Birds of Prey Clockwork Orange Christina Hodson Margot Robbie Harley Quinn Ewan McGregor Trainspotting

Birds of Prey is a movie about an all-female gang, but one of its unlikely influences is Stanley Kubrick’s ultraviolent movie about an all-male gang: A Clockwork Orange.

Birds of Prey writer Christina Hodson and director Cathy Yan both listed the 1971 dystopian film as one of the influences on their story, which stars Margot Robbie as the DC antihero Harley Quinn. (Robbie also produced Birds of Prey.)

“Early on, Margot and I — our references for this movie were super weird,” Hodson said. “We just did a lot of watching of movies that we liked, and one that came up early, just because the essence of it was so cool, was Clockwork Orange. We kind of just liked the anarchy and the danger and that gang — obviously they are a very, very dark gang.”

Also Read: Beyond Birds of Prey — LuckyChap’s Fantabulous Future

She added: “But I kind of just liked how radical it was. … We wanted that underworld of Gotham to have that slightly weird, surreal feel.”

The Birds of Prey script specifically references Clockwork Orange‘s Korova Milkbar, where Alex (Malcolm McDowell) and his droogs retire and refuel after their vicious attacks on helpless Londoners.

Yan said the visual references come up specifically in the nightclub that serves as the headquarters of the villain Black Mask (Ewan McGregor).

McGregor starred in Trainspotting, one of the other movies that was on Hodson and Robbie’s pre-Birds of Prey viewing list.

Clockwork Orange Birds of Prey Christina Hodson Margot Robbie Harley Quinn

The Korova Milk Bar in A Clockwork Orange.

“One of the trippiest moments was — because Clockwork Orange had been a very, I’m talking way-back-when influence, and also Trainspotting, way way way back when — on the very first day of shooting, it was like six in the morning, I’d walked through the studio — it’s still dark and there was fog everywhere — and I walk onto the soundstage and it’s the Black Mask club, which has a very heavy Clockwork Orange influence, and Ewan McGregor, standing in the middle of the set. And I’m like, this is such a dream… to have those two things suddenly come together just felt like kismet.”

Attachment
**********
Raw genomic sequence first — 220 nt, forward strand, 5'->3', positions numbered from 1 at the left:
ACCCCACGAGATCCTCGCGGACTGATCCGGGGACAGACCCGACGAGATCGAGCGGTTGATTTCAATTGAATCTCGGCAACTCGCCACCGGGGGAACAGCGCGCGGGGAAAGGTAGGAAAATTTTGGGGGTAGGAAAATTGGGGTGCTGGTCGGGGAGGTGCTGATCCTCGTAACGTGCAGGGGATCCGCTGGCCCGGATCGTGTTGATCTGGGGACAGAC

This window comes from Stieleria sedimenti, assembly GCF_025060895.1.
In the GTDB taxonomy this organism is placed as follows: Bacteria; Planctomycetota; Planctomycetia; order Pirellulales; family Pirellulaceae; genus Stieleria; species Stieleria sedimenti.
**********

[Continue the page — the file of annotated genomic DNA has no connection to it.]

Also Read: Birds of Prey Director Cathy Yan on Why More Women Are Directing Comic-Book Movies

She talks more about the cinematic influences on Birds of Prey on the MovieMaker Interviews podcast, which you can delight in right here:

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Here are highlights of the episode, with timestamps:

2:00: Interview begins with fond memories of carsickness.

2:34: How Hodson and Robbie set out to tell a different kind of comic-book story.

3:45: Let’s compare Harley Quinn and Heath Ledger’s Joker.

5:45: The benefits of collaboration.

Also Read: Alan Cumming on Going Big for Stanley Kubrick

7:00: How the Lucky Exports Pitch Program works.

9:50: The charms of Bumblebee.

12:00: How much does Birds of Prey fit into the DC Universe?

14:30: “No comment”

16:10: Why are female directors better represented in comic-book movies — this year — than in movies overall?

19:00: “I love writing action and I love writing specificity in action. To me, you can tell so much about a character by the way they fight.”

26:00: Callbacks!

Birds of Prey, directed by Cathy Yan and written by Christina Hodson, is in theaters now.